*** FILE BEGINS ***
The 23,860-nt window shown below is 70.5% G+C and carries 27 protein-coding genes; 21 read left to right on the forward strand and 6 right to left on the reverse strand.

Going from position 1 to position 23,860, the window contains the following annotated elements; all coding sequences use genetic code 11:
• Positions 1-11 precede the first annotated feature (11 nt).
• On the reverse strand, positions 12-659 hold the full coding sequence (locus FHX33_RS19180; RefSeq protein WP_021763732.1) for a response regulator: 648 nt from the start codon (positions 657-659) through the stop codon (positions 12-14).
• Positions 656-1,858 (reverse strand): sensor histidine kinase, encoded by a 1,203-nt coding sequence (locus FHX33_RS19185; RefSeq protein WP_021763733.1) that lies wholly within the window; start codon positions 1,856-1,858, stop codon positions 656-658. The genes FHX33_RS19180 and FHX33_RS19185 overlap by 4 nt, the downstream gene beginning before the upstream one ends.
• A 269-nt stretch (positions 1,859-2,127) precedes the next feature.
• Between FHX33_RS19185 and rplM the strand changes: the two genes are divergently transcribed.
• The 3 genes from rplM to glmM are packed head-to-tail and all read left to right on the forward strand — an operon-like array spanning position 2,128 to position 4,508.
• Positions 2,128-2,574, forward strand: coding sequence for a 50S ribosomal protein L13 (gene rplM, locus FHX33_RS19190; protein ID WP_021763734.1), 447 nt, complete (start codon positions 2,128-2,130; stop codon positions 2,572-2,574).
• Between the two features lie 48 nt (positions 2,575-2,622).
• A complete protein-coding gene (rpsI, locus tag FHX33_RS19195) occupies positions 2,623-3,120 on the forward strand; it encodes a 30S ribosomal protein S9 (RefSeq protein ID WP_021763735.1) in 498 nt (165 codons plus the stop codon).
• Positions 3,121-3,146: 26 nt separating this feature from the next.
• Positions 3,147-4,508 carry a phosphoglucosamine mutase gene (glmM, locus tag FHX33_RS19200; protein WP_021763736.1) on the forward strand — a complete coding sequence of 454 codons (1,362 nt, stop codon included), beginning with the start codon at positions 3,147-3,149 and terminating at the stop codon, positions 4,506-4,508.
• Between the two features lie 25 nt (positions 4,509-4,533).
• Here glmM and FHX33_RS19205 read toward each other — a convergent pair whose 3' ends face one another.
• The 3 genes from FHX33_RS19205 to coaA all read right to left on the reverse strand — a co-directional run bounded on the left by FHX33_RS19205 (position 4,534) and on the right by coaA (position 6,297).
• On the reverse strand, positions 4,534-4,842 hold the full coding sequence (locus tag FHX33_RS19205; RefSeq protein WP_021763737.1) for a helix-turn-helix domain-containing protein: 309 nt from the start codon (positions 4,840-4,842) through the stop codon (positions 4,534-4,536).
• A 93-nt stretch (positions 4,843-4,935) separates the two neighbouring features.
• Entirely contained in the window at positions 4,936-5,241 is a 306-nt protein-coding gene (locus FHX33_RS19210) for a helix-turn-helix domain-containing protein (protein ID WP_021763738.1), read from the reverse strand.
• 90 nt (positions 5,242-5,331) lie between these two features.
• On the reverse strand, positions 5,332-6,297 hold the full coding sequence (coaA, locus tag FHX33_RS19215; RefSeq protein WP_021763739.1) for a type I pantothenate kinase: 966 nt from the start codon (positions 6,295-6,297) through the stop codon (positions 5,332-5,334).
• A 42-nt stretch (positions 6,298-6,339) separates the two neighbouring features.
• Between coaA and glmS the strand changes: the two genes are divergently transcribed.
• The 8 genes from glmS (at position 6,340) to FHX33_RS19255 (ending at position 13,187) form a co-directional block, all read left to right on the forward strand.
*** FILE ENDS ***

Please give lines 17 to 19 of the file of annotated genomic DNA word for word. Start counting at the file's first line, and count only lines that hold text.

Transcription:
• On the reverse strand, positions 4,534-4,842 hold the full coding sequence (locus tag FHX33_RS19205; RefSeq protein WP_021763737.1) for a helix-turn-helix domain-containing protein: 309 nt from the start codon (positions 4,840-4,842) through the stop codon (positions 4,534-4,536).
• A 93-nt stretch (positions 4,843-4,935) separates the two neighbouring features.
• Entirely contained in the window at positions 4,936-5,241 is a 306-nt protein-coding gene (locus FHX33_RS19210) for a helix-turn-helix domain-containing protein (protein ID WP_021763738.1), read from the reverse strand.